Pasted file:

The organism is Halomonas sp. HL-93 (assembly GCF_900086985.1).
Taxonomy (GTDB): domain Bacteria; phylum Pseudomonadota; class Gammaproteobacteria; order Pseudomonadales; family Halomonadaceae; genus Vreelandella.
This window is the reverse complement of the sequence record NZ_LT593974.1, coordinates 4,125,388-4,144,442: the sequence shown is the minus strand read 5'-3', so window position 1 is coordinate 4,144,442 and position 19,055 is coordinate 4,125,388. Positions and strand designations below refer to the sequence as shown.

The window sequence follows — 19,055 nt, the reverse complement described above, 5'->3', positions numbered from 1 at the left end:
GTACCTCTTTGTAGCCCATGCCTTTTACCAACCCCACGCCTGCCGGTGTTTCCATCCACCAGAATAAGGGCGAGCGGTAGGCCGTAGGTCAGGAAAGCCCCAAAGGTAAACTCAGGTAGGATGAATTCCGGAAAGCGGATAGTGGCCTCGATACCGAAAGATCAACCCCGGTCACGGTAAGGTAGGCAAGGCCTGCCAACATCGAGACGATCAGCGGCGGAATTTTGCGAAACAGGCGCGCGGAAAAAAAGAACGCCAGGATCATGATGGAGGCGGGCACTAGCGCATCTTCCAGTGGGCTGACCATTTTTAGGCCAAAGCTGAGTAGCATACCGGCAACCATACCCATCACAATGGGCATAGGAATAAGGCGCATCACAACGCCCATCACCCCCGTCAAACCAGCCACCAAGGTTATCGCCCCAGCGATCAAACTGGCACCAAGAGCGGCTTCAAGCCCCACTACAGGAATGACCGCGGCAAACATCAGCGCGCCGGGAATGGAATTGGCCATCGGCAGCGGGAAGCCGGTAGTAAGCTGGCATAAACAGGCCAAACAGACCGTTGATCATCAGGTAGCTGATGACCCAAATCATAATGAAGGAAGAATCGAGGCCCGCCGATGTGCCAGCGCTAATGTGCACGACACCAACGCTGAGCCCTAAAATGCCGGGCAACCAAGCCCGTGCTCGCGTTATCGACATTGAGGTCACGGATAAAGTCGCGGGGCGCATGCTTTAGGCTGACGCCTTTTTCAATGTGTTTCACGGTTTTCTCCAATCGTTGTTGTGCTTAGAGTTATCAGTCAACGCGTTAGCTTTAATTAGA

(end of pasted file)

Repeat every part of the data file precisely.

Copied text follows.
The organism is Halomonas sp. HL-93 (assembly GCF_900086985.1).
Taxonomy (GTDB): domain Bacteria; phylum Pseudomonadota; class Gammaproteobacteria; order Pseudomonadales; family Halomonadaceae; genus Vreelandella.
This window is the reverse complement of the sequence record NZ_LT593974.1, coordinates 4,125,388-4,144,442: the sequence shown is the minus strand read 5'-3', so window position 1 is coordinate 4,144,442 and position 19,055 is coordinate 4,125,388. Positions and strand designations below refer to the sequence as shown.

The window sequence follows — 19,055 nt, the reverse complement described above, 5'->3', positions numbered from 1 at the left end:
GTACCTCTTTGTAGCCCATGCCTTTTACCAACCCCACGCCTGCCGGTGTTTCCATCCACCAGAATAAGGGCGAGCGGTAGGCCGTAGGTCAGGAAAGCCCCAAAGGTAAACTCAGGTAGGATGAATTCCGGAAAGCGGATAGTGGCCTCGATACCGAAAGATCAACCCCGGTCACGGTAAGGTAGGCAAGGCCTGCCAACATCGAGACGATCAGCGGCGGAATTTTGCGAAACAGGCGCGCGGAAAAAAAGAACGCCAGGATCATGATGGAGGCGGGCACTAGCGCATCTTCCAGTGGGCTGACCATTTTTAGGCCAAAGCTGAGTAGCATACCGGCAACCATACCCATCACAATGGGCATAGGAATAAGGCGCATCACAACGCCCATCACCCCCGTCAAACCAGCCACCAAGGTTATCGCCCCAGCGATCAAACTGGCACCAAGAGCGGCTTCAAGCCCCACTACAGGAATGACCGCGGCAAACATCAGCGCGCCGGGAATGGAATTGGCCATCGGCAGCGGGAAGCCGGTAGTAAGCTGGCATAAACAGGCCAAACAGACCGTTGATCATCAGGTAGCTGATGACCCAAATCATAATGAAGGAAGAATCGAGGCCCGCCGATGTGCCAGCGCTAATGTGCACGACACCAACGCTGAGCCCTAAAATGCCGGGCAACCAAGCCCGTGCTCGCGTTATCGACATTGAGGTCACGGATAAAGTCGCGGGGCGCATGCTTTAGGCTGACGCCTTTTTCAATGTGTTTCACGGTTTTCTCCAATCGTTGTTGTGCTTAGAGTTATCAGTCAACGCGTTAGCTTTAATTAGA